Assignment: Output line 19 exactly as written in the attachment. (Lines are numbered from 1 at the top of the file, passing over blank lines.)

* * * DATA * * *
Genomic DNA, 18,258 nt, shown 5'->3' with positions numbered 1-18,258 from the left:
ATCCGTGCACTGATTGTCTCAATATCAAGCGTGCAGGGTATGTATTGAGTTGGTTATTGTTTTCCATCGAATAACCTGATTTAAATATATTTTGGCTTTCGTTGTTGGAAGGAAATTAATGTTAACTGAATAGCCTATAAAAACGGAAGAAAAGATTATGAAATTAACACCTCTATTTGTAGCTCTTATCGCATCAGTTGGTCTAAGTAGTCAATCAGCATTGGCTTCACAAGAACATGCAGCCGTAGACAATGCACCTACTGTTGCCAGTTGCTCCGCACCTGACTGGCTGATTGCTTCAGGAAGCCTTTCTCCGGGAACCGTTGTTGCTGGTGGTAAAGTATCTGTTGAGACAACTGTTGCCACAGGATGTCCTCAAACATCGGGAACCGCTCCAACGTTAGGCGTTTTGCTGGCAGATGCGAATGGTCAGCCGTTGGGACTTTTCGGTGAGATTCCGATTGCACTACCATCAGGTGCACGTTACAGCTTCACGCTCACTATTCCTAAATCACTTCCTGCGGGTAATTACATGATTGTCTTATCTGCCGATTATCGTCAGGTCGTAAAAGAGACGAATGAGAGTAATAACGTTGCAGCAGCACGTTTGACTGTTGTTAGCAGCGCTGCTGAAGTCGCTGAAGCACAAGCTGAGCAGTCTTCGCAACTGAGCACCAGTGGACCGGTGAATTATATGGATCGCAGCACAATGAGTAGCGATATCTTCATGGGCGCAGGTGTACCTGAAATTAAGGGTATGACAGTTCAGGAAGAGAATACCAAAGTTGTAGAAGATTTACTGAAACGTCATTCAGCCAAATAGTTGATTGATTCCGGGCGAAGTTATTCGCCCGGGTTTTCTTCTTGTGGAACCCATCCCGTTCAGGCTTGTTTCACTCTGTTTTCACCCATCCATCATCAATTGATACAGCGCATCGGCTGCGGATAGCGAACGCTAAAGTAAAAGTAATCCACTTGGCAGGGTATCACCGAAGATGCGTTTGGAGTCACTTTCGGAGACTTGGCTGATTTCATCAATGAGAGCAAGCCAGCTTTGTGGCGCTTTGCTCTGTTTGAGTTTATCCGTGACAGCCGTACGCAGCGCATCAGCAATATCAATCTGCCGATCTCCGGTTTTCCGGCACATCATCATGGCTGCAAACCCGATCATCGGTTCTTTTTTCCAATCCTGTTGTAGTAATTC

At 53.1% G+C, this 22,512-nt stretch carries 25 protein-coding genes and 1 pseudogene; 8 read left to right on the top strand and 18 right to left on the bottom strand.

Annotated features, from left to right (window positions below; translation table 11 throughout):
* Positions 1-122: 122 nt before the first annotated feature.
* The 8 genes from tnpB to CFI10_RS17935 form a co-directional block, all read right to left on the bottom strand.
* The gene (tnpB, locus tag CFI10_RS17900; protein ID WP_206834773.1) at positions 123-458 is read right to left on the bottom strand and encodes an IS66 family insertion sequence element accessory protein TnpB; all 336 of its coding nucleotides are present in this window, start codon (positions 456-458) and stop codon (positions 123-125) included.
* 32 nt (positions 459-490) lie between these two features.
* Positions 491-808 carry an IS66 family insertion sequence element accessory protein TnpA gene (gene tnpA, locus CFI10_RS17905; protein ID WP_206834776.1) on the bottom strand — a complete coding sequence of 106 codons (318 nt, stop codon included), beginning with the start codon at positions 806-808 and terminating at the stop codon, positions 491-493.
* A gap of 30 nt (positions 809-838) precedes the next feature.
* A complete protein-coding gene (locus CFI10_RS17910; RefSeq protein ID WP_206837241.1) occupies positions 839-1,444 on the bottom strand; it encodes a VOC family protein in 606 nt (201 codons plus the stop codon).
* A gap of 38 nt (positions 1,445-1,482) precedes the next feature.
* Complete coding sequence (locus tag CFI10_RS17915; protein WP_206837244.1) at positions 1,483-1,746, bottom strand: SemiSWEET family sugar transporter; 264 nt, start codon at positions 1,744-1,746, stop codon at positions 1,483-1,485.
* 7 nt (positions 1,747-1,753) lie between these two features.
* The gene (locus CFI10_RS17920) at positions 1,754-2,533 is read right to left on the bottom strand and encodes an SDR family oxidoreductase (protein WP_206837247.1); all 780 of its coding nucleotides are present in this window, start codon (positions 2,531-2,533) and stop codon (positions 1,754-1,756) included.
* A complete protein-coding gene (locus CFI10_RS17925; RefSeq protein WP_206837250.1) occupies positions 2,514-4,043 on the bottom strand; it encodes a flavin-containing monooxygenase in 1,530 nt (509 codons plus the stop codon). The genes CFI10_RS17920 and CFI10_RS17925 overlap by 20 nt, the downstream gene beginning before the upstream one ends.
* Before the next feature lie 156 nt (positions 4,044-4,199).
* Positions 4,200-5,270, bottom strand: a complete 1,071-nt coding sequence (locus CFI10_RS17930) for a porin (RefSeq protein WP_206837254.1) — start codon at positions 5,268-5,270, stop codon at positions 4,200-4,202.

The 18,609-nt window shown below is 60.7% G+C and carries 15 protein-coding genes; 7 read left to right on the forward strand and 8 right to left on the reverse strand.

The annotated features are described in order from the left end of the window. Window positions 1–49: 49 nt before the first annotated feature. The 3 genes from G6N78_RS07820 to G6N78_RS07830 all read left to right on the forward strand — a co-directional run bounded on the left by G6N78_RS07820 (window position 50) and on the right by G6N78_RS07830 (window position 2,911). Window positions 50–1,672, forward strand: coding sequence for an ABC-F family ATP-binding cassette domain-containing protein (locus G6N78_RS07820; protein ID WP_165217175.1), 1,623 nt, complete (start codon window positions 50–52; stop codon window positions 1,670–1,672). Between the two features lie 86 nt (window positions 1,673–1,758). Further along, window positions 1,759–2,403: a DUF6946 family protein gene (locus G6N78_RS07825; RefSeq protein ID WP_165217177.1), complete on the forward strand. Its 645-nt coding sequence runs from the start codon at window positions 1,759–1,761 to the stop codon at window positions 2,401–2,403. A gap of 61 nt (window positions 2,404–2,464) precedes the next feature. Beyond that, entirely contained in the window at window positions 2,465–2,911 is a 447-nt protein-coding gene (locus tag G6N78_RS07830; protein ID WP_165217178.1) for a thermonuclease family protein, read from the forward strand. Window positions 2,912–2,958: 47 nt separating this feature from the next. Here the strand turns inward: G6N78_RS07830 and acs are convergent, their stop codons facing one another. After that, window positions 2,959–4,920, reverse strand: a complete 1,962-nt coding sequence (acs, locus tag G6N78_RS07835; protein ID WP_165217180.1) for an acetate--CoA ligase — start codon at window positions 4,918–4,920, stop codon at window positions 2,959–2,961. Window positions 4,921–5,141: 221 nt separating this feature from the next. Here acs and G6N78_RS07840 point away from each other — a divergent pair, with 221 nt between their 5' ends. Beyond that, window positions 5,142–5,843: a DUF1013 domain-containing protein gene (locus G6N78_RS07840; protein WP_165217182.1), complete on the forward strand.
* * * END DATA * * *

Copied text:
The 18,609-nt window shown below is 60.7% G+C and carries 15 protein-coding genes; 7 read left to right on the forward strand and 8 right to left on the reverse strand.